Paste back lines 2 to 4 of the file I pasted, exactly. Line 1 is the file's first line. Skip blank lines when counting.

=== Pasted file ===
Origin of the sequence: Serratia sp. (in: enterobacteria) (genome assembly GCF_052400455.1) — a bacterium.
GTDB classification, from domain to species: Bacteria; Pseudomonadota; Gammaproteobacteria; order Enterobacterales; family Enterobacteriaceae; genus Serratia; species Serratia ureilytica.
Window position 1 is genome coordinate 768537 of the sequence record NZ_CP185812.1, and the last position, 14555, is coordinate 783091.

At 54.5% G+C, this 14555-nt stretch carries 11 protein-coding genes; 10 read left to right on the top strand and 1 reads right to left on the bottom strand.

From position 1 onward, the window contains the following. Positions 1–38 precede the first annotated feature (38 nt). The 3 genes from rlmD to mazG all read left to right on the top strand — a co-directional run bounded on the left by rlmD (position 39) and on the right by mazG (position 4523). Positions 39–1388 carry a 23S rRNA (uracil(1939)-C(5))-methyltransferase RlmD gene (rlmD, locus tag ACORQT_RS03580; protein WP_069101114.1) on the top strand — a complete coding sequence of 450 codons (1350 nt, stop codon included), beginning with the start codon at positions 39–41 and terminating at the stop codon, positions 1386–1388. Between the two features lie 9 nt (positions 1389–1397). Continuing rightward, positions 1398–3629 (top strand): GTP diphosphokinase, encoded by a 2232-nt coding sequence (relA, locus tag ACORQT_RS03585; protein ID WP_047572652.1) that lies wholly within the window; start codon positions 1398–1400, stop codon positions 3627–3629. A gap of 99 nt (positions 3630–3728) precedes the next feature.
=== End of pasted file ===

GTDB classification, from domain to species: Bacteria; Pseudomonadota; Gammaproteobacteria; order Enterobacterales; family Enterobacteriaceae; genus Serratia; species Serratia ureilytica.
Window position 1 is genome coordinate 768537 of the sequence record NZ_CP185812.1, and the last position, 14555, is coordinate 783091.

At 54.5% G+C, this 14555-nt stretch carries 11 protein-coding genes; 10 read left to right on the top strand and 1 reads right to left on the bottom strand.